Now we come to the movie's issues. One of my biggest problems that I had with the film was that most of the kidnappers minus our lead kidnapper are all disposable and annoying. Only Noah Segan as Patrick was likeable or remotely charismatic out of the group of bad guys. The rest of them spend the entire movie fighting or bitching at or about each other. It's a surprise that they managed to get the plan off of the ground with how many problems the characters had between them all.

Don't even get me started on how terribly the kidnappers are written. They have been written to be bumbling morons. Within five minutes of getting to the mansion, we see our victim escape. This happens several more times during the course of the film. We have our kidnappers shooting themselves in the face, and we have them not tying or taping the victim up. It becomes tiring when you see how many times they end up making these mistakes. Just poorly written characters.

Lastly, we come to the acting. Justin Dobies has a pretty unfortunate last name but is luckily a solid actor and charming lead. I think he carries the film along with Elizabeth Whitson. I think even if the last few minutes between the actors is a bit on the cheesy side, they both deliver during the film. I've come to know Noah Segan as a man who plays the weird bad boys, and this is no exception. I think he's great as the movie's villain. The only real issue I had was with the supporting cast. Shocker! Scout Taylor-Compton whinges and cries through the entire film. I just don't get it. I'm not a fan.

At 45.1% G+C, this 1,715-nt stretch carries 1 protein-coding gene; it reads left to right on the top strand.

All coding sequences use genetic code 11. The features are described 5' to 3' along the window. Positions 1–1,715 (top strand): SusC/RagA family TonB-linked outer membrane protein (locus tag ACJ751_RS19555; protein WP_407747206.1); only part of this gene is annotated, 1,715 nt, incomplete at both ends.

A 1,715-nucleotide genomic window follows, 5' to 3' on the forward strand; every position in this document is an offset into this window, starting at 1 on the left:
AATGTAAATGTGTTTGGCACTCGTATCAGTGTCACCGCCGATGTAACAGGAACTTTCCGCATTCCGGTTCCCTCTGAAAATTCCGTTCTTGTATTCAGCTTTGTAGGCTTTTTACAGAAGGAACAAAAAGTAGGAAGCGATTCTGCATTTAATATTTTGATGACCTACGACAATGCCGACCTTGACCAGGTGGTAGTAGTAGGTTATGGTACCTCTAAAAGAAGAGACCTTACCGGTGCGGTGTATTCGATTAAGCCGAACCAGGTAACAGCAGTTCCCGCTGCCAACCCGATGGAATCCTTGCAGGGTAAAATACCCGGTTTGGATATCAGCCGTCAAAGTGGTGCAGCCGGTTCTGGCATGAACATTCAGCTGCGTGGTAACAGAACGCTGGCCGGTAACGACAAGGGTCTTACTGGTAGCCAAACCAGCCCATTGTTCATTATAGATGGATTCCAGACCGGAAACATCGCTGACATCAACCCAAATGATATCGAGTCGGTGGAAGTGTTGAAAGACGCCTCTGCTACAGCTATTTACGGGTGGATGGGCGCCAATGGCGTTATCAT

DEATH TOLL: 5

BLOOD AND GORE:

- A man's fingers are slammed in a van door.
- A police officer is shot in the cheek.
- A man is shot in the head.
- A man is shot in the stomach.
- Someone is stabbed in the back with a pair of scissors.
- A woman is shot in the throat.
- A man is shot in the arm.
- A man is shot in the stomach.
- A woman is shot in the leg.

- Someone lands throat first onto a piece of glass.
- A man falls down stairs and repeatedly shoots himself in the face.








Get The Girl falls somewhere between a pitch black comedy and a thriller. The kidnap and hostage movie with buckets of the blood. More often than not successfully blends the two genres. The movie isn't without its faults. We have terribly written as well as annoying characters and the decisions they make. What drags this film just over the line at the end is the pretty clever twist. You could do worse than much Get The Girl. It's fast-paced and bloody. Most horror fans should find something to enjoy here.